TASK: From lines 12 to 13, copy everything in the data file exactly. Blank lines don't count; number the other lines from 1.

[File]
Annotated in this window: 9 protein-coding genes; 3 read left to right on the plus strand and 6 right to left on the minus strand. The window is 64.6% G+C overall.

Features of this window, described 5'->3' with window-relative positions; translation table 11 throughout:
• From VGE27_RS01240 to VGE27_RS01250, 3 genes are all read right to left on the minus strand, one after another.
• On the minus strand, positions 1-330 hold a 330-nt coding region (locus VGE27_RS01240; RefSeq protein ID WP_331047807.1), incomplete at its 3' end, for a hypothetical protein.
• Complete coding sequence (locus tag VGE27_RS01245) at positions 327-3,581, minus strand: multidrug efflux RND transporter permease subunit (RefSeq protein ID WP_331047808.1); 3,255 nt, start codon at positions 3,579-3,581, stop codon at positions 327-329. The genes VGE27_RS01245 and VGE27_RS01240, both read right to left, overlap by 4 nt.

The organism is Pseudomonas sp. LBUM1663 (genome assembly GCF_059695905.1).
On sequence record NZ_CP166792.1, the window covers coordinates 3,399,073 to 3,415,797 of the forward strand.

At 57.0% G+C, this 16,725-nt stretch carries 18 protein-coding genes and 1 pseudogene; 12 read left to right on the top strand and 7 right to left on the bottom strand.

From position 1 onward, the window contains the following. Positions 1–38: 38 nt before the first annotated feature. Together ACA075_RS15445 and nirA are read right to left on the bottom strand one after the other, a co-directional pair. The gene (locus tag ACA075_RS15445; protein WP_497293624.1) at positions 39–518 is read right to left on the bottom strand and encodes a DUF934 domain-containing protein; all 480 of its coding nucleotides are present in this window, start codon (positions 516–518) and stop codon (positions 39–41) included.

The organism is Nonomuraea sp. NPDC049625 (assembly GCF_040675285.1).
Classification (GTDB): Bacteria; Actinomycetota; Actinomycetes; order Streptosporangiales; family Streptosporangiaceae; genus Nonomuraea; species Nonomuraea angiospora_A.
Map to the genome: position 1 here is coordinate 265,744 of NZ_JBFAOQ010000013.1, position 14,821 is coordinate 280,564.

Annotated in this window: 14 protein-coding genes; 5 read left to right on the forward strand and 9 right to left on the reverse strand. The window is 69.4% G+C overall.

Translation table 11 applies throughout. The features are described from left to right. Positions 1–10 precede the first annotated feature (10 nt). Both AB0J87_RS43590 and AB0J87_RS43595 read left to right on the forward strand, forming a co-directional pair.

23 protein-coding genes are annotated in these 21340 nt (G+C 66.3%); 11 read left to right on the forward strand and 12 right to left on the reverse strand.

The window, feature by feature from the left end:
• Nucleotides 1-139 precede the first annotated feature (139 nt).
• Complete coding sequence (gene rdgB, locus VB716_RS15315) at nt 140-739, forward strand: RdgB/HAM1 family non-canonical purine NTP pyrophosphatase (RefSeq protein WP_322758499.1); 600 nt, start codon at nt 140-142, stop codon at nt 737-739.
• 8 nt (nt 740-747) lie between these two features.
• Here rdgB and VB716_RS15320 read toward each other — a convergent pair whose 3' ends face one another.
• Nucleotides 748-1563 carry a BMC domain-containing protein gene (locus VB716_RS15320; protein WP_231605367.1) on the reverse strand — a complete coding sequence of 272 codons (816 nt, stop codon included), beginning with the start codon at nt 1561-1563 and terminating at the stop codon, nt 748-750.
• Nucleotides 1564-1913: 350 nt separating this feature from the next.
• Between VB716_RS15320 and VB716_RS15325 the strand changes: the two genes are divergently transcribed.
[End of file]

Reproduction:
Map to the genome: position 1 here is coordinate 265,744 of NZ_JBFAOQ010000013.1, position 14,821 is coordinate 280,564.

Annotated in this window: 14 protein-coding genes; 5 read left to right on the forward strand and 9 right to left on the reverse strand. The window is 69.4% G+C overall.